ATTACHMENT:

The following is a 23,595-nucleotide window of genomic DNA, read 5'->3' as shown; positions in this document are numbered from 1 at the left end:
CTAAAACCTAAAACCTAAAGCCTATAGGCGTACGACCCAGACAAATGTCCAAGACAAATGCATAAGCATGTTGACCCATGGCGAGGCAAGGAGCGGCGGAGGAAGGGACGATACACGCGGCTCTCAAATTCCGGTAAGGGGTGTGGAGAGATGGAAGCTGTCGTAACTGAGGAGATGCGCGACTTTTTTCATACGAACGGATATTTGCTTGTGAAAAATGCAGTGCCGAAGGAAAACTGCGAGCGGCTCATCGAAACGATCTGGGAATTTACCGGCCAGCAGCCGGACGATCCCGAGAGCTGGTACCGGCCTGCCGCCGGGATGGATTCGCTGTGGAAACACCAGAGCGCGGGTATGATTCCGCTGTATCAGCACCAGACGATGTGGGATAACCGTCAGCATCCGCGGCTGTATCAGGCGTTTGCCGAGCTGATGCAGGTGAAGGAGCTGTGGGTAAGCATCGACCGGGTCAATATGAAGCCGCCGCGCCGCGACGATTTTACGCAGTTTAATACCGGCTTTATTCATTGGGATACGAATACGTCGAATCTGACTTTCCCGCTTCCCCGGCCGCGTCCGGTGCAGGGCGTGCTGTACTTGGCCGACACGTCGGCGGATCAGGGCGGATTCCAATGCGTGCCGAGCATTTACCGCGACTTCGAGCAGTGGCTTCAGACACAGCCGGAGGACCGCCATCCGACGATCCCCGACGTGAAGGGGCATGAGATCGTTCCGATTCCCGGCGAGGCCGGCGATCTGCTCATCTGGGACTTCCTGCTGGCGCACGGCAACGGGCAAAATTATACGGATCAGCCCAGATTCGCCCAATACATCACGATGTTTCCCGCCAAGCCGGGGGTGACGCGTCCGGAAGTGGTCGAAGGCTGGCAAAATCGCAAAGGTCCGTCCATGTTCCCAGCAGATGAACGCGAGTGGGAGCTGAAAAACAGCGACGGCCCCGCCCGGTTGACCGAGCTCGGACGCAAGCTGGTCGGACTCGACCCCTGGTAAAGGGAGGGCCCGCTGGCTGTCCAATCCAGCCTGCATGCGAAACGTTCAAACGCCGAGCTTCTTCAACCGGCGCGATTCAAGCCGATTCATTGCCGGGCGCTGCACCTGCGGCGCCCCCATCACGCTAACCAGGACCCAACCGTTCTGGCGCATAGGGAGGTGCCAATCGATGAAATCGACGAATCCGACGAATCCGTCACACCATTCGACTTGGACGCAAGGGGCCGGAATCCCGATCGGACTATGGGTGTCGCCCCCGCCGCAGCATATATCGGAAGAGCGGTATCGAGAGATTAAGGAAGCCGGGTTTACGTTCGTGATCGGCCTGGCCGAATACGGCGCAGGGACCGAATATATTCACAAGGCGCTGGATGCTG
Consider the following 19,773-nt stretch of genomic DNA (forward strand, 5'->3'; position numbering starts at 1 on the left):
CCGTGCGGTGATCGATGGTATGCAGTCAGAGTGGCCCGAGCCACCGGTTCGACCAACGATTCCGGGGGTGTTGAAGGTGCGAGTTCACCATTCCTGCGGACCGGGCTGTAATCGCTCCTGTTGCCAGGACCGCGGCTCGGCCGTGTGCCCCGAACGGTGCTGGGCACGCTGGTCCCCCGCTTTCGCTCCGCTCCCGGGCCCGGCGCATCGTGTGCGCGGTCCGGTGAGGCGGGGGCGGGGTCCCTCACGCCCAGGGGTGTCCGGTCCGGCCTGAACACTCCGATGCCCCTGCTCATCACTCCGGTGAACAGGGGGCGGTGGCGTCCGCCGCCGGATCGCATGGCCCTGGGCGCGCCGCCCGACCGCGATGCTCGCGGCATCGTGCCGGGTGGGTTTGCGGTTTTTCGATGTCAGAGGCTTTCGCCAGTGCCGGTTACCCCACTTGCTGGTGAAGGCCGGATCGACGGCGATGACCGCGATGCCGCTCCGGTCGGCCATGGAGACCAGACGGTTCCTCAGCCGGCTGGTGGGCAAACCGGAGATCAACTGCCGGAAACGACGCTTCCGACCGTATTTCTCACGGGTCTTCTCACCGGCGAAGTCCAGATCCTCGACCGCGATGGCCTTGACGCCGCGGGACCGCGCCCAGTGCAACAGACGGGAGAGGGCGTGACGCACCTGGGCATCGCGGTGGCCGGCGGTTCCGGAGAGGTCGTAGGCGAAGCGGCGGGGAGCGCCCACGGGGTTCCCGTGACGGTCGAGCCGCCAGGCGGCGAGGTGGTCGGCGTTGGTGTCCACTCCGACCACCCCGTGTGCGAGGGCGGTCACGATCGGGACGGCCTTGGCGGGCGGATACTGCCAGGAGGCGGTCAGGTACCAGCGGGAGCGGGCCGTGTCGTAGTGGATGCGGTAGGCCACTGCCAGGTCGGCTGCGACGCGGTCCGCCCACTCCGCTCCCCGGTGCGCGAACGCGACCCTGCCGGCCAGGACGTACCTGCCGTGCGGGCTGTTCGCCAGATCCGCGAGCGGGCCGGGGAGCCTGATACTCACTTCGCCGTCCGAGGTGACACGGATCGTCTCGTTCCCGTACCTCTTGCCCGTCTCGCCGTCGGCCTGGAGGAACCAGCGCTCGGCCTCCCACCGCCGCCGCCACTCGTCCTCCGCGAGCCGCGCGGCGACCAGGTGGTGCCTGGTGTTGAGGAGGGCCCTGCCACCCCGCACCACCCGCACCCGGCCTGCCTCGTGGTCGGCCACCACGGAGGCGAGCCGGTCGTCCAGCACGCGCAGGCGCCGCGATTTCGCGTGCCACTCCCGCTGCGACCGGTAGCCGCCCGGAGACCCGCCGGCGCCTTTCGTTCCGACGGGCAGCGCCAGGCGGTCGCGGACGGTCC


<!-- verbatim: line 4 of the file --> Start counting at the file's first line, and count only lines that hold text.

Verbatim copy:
CCGTGCGGTGATCGATGGTATGCAGTCAGAGTGGCCCGAGCCACCGGTTCGACCAACGATTCCGGGGGTGTTGAAGGTGCGAGTTCACCATTCCTGCGGACCGGGCTGTAATCGCTCCTGTTGCCAGGACCGCGGCTCGGCCGTGTGCCCCGAACGGTGCTGGGCACGCTGGTCCCCCGCTTTCGCTCCGCTCCCGGGCCCGGCGCATCGTGTGCGCGGTCCGGTGAGGCGGGGGCGGGGTCCCTCACGCCCAGGGGTGTCCGGTCCGGCCTGAACACTCCGATGCCCCTGCTCATCACTCCGGTGAACAGGGGGCGGTGGCGTCCGCCGCCGGATCGCATGGCCCTGGGCGCGCCGCCCGACCGCGATGCTCGCGGCATCGTGCCGGGTGGGTTTGCGGTTTTTCGATGTCAGAGGCTTTCGCCAGTGCCGGTTACCCCACTTGCTGGTGAAGGCCGGATCGACGGCGATGACCGCGATGCCGCTCCGGTCGGCCATGGAGACCAGACGGTTCCTCAGCCGGCTGGTGGGCAAACCGGAGATCAACTGCCGGAAACGACGCTTCCGACCGTATTTCTCACGGGTCTTCTCACCGGCGAAGTCCAGATCCTCGACCGCGATGGCCTTGACGCCGCGGGACCGCGCCCAGTGCAACAGACGGGAGAGGGCGTGACGCACCTGGGCATCGCGGTGGCCGGCGGTTCCGGAGAGGTCGTAGGCGAAGCGGCGGGGAGCGCCCACGGGGTTCCCGTGACGGTCGAGCCGCCAGGCGGCGAGGTGGTCGGCGTTGGTGTCCACTCCGACCACCCCGTGTGCGAGGGCGGTCACGATCGGGACGGCCTTGGCGGGCGGATACTGCCAGGAGGCGGTCAGGTACCAGCGGGAGCGGGCCGTGTCGTAGTGGATGCGGTAGGCCACTGCCAGGTCGGCTGCGACGCGGTCCGCCCACTCCGCTCCCCGGTGCGCGAACGCGACCCTGCCGGCCAGGACGTACCTGCCGTGCGGGCTGTTCGCCAGATCCGCGAGCGGGCCGGGGAGCCTGATACTCACTTCGCCGTCCGAGGTGACACGGATCGTCTCGTTCCCGTACCTCTTGCCCGTCTCGCCGTCGGCCTGGAGGAACCAGCGCTCGGCCTCCCACCGCCGCCGCCACTCGTCCTCCGCGAGCCGCGCGGCGACCAGGTGGTGCCTGGTGTTGAGGAGGGCCCTGCCACCCCGCACCACCCGCACCCGGCCTGCCTCGTGGTCGGCCACCACGGAGGCGAGCCGGTCGTCCAGCACGCGCAGGCGCCGCGATTTCGCGTGCCACTCCCGCTGCGACCGGTAGCCGCCCGGAGACCCGCCGGCGCCTTTCGTTCCGACGGGCAGCGCCAGGCGGTCGCGGACGGTCC